David Snow and Leon Anderson’s Down on Their Luck is a comprehensive ethnographic study of homeless street people in Austin, Texas. The authors cover a variety of dimensions of street life, including work, range of movement, sleeping arrangements, substance use, identity work and talk, and time spent on the street. They describe paths into and out of homelessness and make the point that most homeless people have had a streak of bad luck, a series of misfortunes that ultimately lead to their homelessness.
David Wagner looks at a homeless community in New England in Checkerboard Square: Culture and Resistance in a Homeless Community. Wagner writes of the roles of the labor market, family ties, and the social welfare system in causing people to fall into homelessness. He argues for a more radical approach to homelessness, one in which housing, services, and jobs are located in the physical and social community that the homeless have already created.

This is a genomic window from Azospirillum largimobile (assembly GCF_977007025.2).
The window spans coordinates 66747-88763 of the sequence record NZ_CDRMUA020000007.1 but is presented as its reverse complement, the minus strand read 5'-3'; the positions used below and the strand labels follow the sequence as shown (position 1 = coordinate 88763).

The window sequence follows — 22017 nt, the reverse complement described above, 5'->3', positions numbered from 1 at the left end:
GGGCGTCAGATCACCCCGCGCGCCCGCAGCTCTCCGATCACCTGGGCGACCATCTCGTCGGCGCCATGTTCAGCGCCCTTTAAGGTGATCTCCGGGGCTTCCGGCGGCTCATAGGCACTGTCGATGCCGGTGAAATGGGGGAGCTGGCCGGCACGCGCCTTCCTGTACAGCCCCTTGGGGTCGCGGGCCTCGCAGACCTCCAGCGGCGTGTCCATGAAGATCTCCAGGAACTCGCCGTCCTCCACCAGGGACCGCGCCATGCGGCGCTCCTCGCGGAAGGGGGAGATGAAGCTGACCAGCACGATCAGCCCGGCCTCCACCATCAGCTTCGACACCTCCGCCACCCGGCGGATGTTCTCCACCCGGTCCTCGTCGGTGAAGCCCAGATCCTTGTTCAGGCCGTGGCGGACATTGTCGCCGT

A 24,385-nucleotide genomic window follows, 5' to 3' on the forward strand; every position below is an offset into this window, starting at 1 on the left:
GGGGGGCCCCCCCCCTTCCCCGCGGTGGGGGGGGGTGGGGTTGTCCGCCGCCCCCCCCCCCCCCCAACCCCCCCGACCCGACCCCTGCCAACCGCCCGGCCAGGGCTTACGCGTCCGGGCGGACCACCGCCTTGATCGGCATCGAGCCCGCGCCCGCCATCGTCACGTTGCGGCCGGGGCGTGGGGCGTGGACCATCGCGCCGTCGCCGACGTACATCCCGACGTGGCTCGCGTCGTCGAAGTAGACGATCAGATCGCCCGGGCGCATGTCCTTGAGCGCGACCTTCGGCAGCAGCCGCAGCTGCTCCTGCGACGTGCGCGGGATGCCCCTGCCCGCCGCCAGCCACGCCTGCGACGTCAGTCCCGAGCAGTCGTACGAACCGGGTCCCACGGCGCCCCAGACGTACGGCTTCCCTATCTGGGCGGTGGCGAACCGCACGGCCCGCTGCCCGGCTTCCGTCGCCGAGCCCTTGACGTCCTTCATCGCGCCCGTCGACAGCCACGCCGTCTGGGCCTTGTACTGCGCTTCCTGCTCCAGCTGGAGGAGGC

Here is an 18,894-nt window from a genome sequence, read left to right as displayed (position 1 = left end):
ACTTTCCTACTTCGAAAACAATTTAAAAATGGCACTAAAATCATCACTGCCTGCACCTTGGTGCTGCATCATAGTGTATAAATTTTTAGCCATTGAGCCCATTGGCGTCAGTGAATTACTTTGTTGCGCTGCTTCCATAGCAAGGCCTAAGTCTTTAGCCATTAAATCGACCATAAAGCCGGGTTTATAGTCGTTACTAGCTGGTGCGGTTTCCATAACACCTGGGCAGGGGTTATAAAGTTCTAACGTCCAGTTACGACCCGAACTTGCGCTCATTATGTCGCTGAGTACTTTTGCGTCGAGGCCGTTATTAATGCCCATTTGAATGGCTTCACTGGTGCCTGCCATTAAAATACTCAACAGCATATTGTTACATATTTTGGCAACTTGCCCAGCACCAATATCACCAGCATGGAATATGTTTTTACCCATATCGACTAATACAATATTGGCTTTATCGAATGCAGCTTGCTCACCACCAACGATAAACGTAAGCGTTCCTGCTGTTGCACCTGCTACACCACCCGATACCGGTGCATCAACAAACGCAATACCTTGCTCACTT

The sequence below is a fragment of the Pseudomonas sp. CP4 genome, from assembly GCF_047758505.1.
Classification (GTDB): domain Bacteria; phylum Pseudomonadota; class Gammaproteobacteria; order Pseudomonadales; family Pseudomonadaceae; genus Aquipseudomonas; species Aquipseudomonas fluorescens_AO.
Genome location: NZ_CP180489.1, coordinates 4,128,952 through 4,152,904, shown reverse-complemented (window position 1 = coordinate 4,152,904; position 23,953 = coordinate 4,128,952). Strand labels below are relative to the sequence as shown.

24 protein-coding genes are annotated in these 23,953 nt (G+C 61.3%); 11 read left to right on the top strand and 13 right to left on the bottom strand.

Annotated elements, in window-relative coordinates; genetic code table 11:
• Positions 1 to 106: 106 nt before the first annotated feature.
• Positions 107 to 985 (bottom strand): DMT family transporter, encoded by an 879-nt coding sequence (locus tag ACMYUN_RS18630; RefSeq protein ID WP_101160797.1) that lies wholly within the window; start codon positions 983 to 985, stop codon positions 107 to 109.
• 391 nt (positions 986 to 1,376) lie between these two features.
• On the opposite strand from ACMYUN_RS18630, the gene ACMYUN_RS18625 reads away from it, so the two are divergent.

In Shelter Blues: Sanity and Selfhood among the Homeless, Robert Desjarlais focuses his attention on the corrosive effects of shelter life on the homeless person. What he found was a sense of “struggling along,” or just existing, which could be seen as a shelter-induced adaptation and not primarily due to the mental illness suffered by most of the residents. He observed the many forms of social control that staff had over the residents, including the threat of ejection from the shelter.